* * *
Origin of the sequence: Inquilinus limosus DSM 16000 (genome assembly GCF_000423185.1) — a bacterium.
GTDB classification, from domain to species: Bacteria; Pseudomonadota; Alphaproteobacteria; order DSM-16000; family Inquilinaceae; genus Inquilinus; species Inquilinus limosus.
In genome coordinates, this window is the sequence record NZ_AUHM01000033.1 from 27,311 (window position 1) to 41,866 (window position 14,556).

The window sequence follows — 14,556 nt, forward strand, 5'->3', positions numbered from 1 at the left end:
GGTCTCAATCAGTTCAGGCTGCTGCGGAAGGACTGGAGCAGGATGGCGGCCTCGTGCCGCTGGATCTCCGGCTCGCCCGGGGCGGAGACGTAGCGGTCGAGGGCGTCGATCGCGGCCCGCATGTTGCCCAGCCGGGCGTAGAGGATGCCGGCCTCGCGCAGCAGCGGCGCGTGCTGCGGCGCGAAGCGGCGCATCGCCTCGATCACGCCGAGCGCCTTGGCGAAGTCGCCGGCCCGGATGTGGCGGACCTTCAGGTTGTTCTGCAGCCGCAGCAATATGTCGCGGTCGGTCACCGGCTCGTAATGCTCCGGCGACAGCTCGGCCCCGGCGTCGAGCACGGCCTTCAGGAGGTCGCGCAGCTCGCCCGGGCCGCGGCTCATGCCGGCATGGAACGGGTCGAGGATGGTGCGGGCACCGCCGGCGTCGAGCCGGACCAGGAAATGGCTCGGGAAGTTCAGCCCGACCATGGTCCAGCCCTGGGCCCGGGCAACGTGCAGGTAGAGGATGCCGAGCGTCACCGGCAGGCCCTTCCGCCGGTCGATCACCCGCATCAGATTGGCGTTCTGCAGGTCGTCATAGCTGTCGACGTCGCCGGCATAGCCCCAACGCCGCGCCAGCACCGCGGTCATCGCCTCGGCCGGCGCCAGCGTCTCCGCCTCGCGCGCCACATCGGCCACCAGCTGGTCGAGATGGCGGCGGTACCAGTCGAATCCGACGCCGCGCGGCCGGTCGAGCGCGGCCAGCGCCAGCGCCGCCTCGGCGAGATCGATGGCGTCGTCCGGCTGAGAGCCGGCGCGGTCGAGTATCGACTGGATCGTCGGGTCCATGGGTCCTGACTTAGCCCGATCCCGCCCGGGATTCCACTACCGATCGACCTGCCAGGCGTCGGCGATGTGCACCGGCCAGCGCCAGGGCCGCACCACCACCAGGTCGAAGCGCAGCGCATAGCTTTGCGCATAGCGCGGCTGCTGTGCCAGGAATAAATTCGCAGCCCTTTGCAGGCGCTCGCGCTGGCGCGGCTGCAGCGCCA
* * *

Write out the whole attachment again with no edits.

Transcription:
Origin of the sequence: Inquilinus limosus DSM 16000 (genome assembly GCF_000423185.1) — a bacterium.
GTDB classification, from domain to species: Bacteria; Pseudomonadota; Alphaproteobacteria; order DSM-16000; family Inquilinaceae; genus Inquilinus; species Inquilinus limosus.
In genome coordinates, this window is the sequence record NZ_AUHM01000033.1 from 27,311 (window position 1) to 41,866 (window position 14,556).

The window sequence follows — 14,556 nt, forward strand, 5'->3', positions numbered from 1 at the left end:
GGTCTCAATCAGTTCAGGCTGCTGCGGAAGGACTGGAGCAGGATGGCGGCCTCGTGCCGCTGGATCTCCGGCTCGCCCGGGGCGGAGACGTAGCGGTCGAGGGCGTCGATCGCGGCCCGCATGTTGCCCAGCCGGGCGTAGAGGATGCCGGCCTCGCGCAGCAGCGGCGCGTGCTGCGGCGCGAAGCGGCGCATCGCCTCGATCACGCCGAGCGCCTTGGCGAAGTCGCCGGCCCGGATGTGGCGGACCTTCAGGTTGTTCTGCAGCCGCAGCAATATGTCGCGGTCGGTCACCGGCTCGTAATGCTCCGGCGACAGCTCGGCCCCGGCGTCGAGCACGGCCTTCAGGAGGTCGCGCAGCTCGCCCGGGCCGCGGCTCATGCCGGCATGGAACGGGTCGAGGATGGTGCGGGCACCGCCGGCGTCGAGCCGGACCAGGAAATGGCTCGGGAAGTTCAGCCCGACCATGGTCCAGCCCTGGGCCCGGGCAACGTGCAGGTAGAGGATGCCGAGCGTCACCGGCAGGCCCTTCCGCCGGTCGATCACCCGCATCAGATTGGCGTTCTGCAGGTCGTCATAGCTGTCGACGTCGCCGGCATAGCCCCAACGCCGCGCCAGCACCGCGGTCATCGCCTCGGCCGGCGCCAGCGTCTCCGCCTCGCGCGCCACATCGGCCACCAGCTGGTCGAGATGGCGGCGGTACCAGTCGAATCCGACGCCGCGCGGCCGGTCGAGCGCGGCCAGCGCCAGCGCCGCCTCGGCGAGATCGATGGCGTCGTCCGGCTGAGAGCCGGCGCGGTCGAGTATCGACTGGATCGTCGGGTCCATGGGTCCTGACTTAGCCCGATCCCGCCCGGGATTCCACTACCGATCGACCTGCCAGGCGTCGGCGATGTGCACCGGCCAGCGCCAGGGCCGCACCACCACCAGGTCGAAGCGCAGCGCATAGCTTTGCGCATAGCGCGGCTGCTGTGCCAGGAATAAATTCGCAGCCCTTTGCAGGCGCTCGCGCTGGCGCGGCTGCAGCGCCA